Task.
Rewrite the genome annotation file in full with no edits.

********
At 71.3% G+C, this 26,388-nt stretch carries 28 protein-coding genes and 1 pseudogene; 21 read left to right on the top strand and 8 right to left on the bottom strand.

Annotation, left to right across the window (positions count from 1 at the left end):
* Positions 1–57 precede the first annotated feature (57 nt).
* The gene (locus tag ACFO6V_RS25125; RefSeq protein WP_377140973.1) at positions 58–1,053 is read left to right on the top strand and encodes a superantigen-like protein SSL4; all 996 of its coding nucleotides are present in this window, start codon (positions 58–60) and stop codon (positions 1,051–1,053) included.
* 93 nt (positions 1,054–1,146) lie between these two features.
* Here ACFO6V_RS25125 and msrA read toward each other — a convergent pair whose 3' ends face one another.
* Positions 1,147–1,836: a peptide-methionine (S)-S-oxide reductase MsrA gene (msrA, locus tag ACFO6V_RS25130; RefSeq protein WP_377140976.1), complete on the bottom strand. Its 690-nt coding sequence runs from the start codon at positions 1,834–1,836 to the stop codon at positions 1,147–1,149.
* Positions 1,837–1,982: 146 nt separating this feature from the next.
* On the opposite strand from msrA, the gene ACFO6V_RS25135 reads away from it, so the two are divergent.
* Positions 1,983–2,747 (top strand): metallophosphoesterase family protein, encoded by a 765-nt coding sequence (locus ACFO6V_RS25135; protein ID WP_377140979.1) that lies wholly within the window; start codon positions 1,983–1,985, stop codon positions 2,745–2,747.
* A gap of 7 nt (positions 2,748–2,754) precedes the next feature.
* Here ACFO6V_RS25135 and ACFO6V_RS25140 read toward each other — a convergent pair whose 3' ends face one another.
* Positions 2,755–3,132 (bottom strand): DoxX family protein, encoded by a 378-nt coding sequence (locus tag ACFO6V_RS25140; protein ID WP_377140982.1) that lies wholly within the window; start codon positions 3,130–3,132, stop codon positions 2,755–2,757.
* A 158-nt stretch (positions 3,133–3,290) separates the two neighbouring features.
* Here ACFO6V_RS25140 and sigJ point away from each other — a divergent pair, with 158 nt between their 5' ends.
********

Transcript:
At 71.3% G+C, this 26,388-nt stretch carries 28 protein-coding genes and 1 pseudogene; 21 read left to right on the top strand and 8 right to left on the bottom strand.

Annotation, left to right across the window (positions count from 1 at the left end):
* Positions 1–57 precede the first annotated feature (57 nt).
* The gene (locus tag ACFO6V_RS25125; RefSeq protein WP_377140973.1) at positions 58–1,053 is read left to right on the top strand and encodes a superantigen-like protein SSL4; all 996 of its coding nucleotides are present in this window, start codon (positions 58–60) and stop codon (positions 1,051–1,053) included.
* 93 nt (positions 1,054–1,146) lie between these two features.
* Here ACFO6V_RS25125 and msrA read toward each other — a convergent pair whose 3' ends face one another.
* Positions 1,147–1,836: a peptide-methionine (S)-S-oxide reductase MsrA gene (msrA, locus tag ACFO6V_RS25130; RefSeq protein WP_377140976.1), complete on the bottom strand. Its 690-nt coding sequence runs from the start codon at positions 1,834–1,836 to the stop codon at positions 1,147–1,149.
* Positions 1,837–1,982: 146 nt separating this feature from the next.
* On the opposite strand from msrA, the gene ACFO6V_RS25135 reads away from it, so the two are divergent.
* Positions 1,983–2,747 (top strand): metallophosphoesterase family protein, encoded by a 765-nt coding sequence (locus ACFO6V_RS25135; protein ID WP_377140979.1) that lies wholly within the window; start codon positions 1,983–1,985, stop codon positions 2,745–2,747.
* A gap of 7 nt (positions 2,748–2,754) precedes the next feature.
* Here ACFO6V_RS25135 and ACFO6V_RS25140 read toward each other — a convergent pair whose 3' ends face one another.
* Positions 2,755–3,132 (bottom strand): DoxX family protein, encoded by a 378-nt coding sequence (locus tag ACFO6V_RS25140; protein ID WP_377140982.1) that lies wholly within the window; start codon positions 3,130–3,132, stop codon positions 2,755–2,757.
* A 158-nt stretch (positions 3,133–3,290) separates the two neighbouring features.
* Here ACFO6V_RS25140 and sigJ point away from each other — a divergent pair, with 158 nt between their 5' ends.